Today is Remembrance Sunday, and I like to remember. I will never, ever forget visiting the Commonwealth cemetery in Bayeux a few years ago, and standing in the middle of white grave markers stretching miles in every direction. Behind every cross was a boy who died painfully and alone, a long way from home, and a family who had to make peace with his ending for the rest of their lives. How did they get out of bed, every morning after? That sort of courage should be memorialised.
And so I like to pay tribute to them, and to read war poetry and dress carefully and pin poppies on our chests. It really means something to me. This year we had the opportunity to help the Royal British Legion man the poppy desk in Tesco, and I enjoyed it so much I’d like to do it every year. We went all together, at first – I really want acts of service to be a part of our family life, and had this idea that Henry at least should see what we were doing. Then, after approximately four minutes, we realised that we were probably bringing the Legion into some kind of disrepute, and so Tim and Sarah took the boys home while I stayed for our two-hour stint.
It was just the best two hours I had all week. First of all, I discovered that the whole poppy transaction presents a particularly British problem of Who Should Be Grateful Here. They’re contributing money, so I say thank you. And then I give them a poppy, so they say thank you, and a pin, so they say thank you. And then I say thank you again to conclude before they leave. An embarrassment of gratitude, though I suppose that’s not often a problem Tesco has. It must make a nice change.
The second thing I realised was that Remembrance Sunday touches people just like it touches me. I was astonished by the number of people who donated, especially those who gave money without taking a poppy at all. There was a lady with a missing leg and a Help for Heroes bag, who buzzed up in her motorised wheelchair and asked me to pin her poppy onto her cardigan for her. Then the lady who dropped money in the collecting tin and said ‘I must give money to the Poppy Appeal. It was so close to my husband’s heart. He’s gone now, so I give it for him’. There was a catch in her voice, and I struggled to clear my own throat before thanking her (for the seventh time). Then the old man with broken English who asked me what the poppy represented. I explained, and it turned out he had served in the army and knew already, and was just checking that I knew as well. We chatted for a bit, then he asked me to pin his poppy on for him. You never worry more about accidentally stabbing someone with a pin than when you’re pinning a poppy onto a stranger’s thick-weave cardigan, let me tell you. He asked my name, I asked for his, and we shook hands very seriously before he left. I liked him, an awful lot.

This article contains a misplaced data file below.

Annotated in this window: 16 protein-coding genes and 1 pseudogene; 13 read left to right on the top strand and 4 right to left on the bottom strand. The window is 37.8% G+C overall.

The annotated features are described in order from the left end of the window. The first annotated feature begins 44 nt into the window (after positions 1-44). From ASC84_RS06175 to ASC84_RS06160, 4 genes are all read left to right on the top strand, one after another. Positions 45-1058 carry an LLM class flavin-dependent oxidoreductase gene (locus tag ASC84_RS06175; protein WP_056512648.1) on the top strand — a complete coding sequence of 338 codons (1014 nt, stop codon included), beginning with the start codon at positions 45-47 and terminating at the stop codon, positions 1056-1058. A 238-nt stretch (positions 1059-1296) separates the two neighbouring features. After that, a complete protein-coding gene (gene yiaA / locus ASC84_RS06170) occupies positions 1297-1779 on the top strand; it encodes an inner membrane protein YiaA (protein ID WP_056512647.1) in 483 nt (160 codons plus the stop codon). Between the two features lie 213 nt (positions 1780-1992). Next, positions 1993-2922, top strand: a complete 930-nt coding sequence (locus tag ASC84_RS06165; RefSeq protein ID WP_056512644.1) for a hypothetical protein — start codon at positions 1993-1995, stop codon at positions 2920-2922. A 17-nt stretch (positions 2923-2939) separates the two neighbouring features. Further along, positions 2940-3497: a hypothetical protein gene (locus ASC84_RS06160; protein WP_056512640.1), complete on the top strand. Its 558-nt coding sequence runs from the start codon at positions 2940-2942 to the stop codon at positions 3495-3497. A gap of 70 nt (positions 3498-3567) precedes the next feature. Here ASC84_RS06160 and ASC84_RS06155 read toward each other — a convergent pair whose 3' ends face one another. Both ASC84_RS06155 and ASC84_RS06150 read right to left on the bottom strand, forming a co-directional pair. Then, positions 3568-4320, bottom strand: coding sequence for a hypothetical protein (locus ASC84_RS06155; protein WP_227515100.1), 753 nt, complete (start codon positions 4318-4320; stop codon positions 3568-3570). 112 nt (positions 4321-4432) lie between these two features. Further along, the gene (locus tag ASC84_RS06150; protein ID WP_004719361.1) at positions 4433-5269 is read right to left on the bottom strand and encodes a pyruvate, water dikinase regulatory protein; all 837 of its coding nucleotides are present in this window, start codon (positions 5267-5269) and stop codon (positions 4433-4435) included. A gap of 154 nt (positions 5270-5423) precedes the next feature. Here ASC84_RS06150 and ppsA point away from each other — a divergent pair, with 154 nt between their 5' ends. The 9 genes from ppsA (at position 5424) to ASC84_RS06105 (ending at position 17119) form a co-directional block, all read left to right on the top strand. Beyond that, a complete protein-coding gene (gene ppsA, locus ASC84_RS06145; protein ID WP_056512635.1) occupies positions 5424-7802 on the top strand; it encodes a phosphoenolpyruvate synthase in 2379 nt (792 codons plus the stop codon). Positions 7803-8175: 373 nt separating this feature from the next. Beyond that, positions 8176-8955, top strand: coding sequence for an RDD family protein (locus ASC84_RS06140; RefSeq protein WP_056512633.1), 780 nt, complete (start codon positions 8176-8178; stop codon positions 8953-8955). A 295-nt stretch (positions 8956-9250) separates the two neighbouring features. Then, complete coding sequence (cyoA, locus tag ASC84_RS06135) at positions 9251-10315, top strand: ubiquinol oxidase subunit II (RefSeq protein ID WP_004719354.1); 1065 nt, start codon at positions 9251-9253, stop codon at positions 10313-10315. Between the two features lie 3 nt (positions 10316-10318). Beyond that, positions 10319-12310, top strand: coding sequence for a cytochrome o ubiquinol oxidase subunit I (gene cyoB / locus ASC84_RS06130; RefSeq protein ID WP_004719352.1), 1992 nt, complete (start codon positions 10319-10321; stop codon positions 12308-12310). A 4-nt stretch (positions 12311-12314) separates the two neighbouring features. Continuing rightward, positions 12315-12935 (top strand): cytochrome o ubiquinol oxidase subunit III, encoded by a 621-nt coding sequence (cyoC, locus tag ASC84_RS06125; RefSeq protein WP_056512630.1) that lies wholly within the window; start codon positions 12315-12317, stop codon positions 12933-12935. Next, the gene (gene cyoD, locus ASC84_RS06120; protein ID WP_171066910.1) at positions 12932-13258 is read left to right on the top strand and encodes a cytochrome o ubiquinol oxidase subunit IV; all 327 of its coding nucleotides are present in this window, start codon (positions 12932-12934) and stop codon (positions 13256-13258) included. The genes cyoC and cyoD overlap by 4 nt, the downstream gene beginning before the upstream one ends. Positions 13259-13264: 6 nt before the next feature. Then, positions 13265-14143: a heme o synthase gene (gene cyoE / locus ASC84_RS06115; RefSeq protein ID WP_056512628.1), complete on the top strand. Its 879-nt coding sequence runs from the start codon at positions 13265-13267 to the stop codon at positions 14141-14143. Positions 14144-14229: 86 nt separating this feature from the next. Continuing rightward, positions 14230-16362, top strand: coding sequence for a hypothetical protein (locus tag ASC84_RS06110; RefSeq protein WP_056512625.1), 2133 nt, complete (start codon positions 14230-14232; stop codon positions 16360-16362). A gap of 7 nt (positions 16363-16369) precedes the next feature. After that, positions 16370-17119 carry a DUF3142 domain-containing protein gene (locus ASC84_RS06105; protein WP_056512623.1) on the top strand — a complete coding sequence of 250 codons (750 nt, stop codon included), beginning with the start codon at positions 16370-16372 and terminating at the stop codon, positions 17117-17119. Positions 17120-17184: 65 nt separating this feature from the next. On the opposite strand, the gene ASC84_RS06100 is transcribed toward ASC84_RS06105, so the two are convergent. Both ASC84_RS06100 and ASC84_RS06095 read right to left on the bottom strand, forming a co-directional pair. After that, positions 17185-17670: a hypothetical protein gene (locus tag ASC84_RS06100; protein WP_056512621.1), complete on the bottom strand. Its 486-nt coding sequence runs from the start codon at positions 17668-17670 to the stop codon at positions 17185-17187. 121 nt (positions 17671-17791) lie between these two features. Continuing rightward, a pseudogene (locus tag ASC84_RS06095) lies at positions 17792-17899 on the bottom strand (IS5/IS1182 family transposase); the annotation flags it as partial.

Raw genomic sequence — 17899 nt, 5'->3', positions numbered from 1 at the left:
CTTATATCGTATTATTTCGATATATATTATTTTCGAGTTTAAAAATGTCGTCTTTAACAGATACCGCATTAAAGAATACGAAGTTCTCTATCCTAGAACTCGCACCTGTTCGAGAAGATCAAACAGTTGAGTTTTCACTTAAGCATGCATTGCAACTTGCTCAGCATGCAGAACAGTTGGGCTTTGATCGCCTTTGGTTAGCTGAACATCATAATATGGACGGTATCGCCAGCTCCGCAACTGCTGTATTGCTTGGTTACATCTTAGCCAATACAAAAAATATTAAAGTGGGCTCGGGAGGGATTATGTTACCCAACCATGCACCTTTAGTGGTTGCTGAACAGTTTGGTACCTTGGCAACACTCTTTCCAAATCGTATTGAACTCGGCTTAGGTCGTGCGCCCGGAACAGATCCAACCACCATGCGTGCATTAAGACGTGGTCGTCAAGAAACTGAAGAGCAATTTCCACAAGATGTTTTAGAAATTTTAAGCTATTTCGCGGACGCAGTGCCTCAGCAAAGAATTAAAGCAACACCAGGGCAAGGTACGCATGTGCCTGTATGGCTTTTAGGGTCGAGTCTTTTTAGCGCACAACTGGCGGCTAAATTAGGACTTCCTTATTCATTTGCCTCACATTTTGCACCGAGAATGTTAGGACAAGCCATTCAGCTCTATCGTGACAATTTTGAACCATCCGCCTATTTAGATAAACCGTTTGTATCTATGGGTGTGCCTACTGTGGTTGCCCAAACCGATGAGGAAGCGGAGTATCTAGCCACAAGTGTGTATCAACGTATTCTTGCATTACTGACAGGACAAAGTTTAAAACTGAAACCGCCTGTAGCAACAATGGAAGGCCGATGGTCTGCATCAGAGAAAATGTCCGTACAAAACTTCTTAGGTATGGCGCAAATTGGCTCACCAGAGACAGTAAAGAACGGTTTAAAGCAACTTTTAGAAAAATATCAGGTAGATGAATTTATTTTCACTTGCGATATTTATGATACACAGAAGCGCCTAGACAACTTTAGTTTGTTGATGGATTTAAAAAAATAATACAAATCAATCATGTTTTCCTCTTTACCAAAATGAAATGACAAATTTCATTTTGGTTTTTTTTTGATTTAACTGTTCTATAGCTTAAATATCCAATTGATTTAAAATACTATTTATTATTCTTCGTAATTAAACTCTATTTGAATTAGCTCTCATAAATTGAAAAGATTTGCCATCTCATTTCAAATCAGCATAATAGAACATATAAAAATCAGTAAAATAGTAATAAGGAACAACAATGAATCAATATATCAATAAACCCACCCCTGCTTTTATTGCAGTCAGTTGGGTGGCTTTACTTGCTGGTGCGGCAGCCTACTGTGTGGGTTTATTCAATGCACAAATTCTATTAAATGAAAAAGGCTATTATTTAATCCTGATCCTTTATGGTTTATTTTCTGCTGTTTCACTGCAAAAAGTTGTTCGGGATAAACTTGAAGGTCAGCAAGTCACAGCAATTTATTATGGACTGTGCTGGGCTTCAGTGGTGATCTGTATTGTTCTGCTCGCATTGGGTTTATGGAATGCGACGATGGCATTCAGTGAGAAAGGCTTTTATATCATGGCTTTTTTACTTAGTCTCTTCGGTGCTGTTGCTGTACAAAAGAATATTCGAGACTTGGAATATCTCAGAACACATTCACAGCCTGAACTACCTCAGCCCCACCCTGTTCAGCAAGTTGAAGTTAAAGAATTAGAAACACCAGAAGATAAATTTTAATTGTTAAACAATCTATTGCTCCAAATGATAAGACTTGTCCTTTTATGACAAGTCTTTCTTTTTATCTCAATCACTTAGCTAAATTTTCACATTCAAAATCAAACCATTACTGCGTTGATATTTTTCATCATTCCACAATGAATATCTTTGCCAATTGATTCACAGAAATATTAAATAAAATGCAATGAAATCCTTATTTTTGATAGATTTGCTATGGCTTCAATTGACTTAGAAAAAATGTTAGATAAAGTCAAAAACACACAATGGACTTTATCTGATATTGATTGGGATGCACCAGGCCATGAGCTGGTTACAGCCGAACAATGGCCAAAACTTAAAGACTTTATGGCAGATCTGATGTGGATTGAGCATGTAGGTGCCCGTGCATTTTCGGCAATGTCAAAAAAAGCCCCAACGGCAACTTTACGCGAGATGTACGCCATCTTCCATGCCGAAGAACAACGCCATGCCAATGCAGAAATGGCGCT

The third thing that occurred to me, just as Tim arrived with a chocolate bar to take me home, was that being kind to people you don’t know is something that makes you genuinely happy, and I would like to find ways to do it more often. Well, duh. On a day when we commemorate those who gave up their own lives to make ours possible, I hope that’s a very tiny remembrance they would find appropriate.
*this is the only bit of Remembrance Sunday Henry grasped, after about fifteen minutes of ‘um, so people were fighting…no, not Mummy fighting. No, not Sarah fighting. Ok, never mind’. This is why I’m not a primary school teacher.